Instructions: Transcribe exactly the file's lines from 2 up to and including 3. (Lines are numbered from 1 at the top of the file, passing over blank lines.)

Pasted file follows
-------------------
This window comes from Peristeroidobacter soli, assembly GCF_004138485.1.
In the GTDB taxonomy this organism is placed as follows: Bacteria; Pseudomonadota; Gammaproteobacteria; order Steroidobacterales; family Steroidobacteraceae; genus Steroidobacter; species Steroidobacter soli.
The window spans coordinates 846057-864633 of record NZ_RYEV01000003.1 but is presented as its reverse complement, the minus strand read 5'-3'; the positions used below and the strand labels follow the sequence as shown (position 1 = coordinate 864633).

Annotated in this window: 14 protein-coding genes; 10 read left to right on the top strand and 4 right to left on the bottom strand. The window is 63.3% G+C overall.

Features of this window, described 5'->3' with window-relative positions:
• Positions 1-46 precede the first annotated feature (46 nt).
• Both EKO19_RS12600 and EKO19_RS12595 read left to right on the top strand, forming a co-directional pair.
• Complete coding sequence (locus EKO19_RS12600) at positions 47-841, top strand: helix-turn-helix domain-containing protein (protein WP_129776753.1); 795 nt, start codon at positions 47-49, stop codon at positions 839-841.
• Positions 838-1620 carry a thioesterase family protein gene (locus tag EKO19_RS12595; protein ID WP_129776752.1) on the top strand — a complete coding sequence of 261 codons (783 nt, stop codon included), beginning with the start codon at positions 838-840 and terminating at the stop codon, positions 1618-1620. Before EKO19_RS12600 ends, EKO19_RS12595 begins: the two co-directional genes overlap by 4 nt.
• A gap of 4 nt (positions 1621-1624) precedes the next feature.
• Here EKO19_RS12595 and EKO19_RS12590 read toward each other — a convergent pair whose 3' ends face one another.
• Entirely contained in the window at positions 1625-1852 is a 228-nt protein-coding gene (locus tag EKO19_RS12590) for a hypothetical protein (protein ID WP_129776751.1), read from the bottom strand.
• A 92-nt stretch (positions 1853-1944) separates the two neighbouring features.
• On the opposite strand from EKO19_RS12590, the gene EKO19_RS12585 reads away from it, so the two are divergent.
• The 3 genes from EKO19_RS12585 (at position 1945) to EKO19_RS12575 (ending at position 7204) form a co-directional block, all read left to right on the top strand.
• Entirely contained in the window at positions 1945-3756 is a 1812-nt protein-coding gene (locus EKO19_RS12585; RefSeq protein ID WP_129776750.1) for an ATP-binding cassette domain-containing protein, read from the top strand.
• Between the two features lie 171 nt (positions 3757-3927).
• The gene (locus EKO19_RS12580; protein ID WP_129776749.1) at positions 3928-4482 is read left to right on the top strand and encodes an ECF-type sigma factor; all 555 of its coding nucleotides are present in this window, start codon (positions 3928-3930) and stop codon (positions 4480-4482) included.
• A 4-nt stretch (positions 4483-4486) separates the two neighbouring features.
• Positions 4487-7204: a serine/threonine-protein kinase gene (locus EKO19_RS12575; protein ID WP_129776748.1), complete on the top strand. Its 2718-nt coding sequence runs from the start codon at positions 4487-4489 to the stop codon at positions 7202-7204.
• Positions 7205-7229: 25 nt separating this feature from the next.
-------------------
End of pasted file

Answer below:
In the GTDB taxonomy this organism is placed as follows: Bacteria; Pseudomonadota; Gammaproteobacteria; order Steroidobacterales; family Steroidobacteraceae; genus Steroidobacter; species Steroidobacter soli.
The window spans coordinates 846057-864633 of record NZ_RYEV01000003.1 but is presented as its reverse complement, the minus strand read 5'-3'; the positions used below and the strand labels follow the sequence as shown (position 1 = coordinate 864633).